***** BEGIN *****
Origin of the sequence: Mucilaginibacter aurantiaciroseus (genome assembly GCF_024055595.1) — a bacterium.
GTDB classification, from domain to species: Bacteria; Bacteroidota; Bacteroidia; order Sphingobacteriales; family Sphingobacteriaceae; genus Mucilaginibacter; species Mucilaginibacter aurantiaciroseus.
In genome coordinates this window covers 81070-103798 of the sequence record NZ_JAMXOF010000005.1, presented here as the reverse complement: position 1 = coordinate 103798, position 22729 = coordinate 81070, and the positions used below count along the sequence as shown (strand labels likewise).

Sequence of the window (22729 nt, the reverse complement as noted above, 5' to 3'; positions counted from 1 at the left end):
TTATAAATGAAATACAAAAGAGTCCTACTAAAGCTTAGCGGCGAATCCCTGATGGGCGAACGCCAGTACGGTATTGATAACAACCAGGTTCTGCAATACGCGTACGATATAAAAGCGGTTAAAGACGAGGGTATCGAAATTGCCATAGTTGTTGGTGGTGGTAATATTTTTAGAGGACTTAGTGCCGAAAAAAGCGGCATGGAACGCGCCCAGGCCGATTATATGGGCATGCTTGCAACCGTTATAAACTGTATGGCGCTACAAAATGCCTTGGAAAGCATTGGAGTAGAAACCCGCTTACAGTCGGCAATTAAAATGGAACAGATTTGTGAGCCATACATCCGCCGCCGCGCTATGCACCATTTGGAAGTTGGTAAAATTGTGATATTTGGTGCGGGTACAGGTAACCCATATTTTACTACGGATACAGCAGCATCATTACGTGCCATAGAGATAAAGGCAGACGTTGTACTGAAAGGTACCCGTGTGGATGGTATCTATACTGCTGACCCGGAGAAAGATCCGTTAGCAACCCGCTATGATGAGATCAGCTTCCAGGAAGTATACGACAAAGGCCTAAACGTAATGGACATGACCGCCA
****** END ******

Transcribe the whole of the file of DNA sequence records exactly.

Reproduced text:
Origin of the sequence: Mucilaginibacter aurantiaciroseus (genome assembly GCF_024055595.1) — a bacterium.
GTDB classification, from domain to species: Bacteria; Bacteroidota; Bacteroidia; order Sphingobacteriales; family Sphingobacteriaceae; genus Mucilaginibacter; species Mucilaginibacter aurantiaciroseus.
In genome coordinates this window covers 81070-103798 of the sequence record NZ_JAMXOF010000005.1, presented here as the reverse complement: position 1 = coordinate 103798, position 22729 = coordinate 81070, and the positions used below count along the sequence as shown (strand labels likewise).

Sequence of the window (22729 nt, the reverse complement as noted above, 5' to 3'; positions counted from 1 at the left end):
TTATAAATGAAATACAAAAGAGTCCTACTAAAGCTTAGCGGCGAATCCCTGATGGGCGAACGCCAGTACGGTATTGATAACAACCAGGTTCTGCAATACGCGTACGATATAAAAGCGGTTAAAGACGAGGGTATCGAAATTGCCATAGTTGTTGGTGGTGGTAATATTTTTAGAGGACTTAGTGCCGAAAAAAGCGGCATGGAACGCGCCCAGGCCGATTATATGGGCATGCTTGCAACCGTTATAAACTGTATGGCGCTACAAAATGCCTTGGAAAGCATTGGAGTAGAAACCCGCTTACAGTCGGCAATTAAAATGGAACAGATTTGTGAGCCATACATCCGCCGCCGCGCTATGCACCATTTGGAAGTTGGTAAAATTGTGATATTTGGTGCGGGTACAGGTAACCCATATTTTACTACGGATACAGCAGCATCATTACGTGCCATAGAGATAAAGGCAGACGTTGTACTGAAAGGTACCCGTGTGGATGGTATCTATACTGCTGACCCGGAGAAAGATCCGTTAGCAACCCGCTATGATGAGATCAGCTTCCAGGAAGTATACGACAAAGGCCTAAACGTAATGGACATGACCGCCA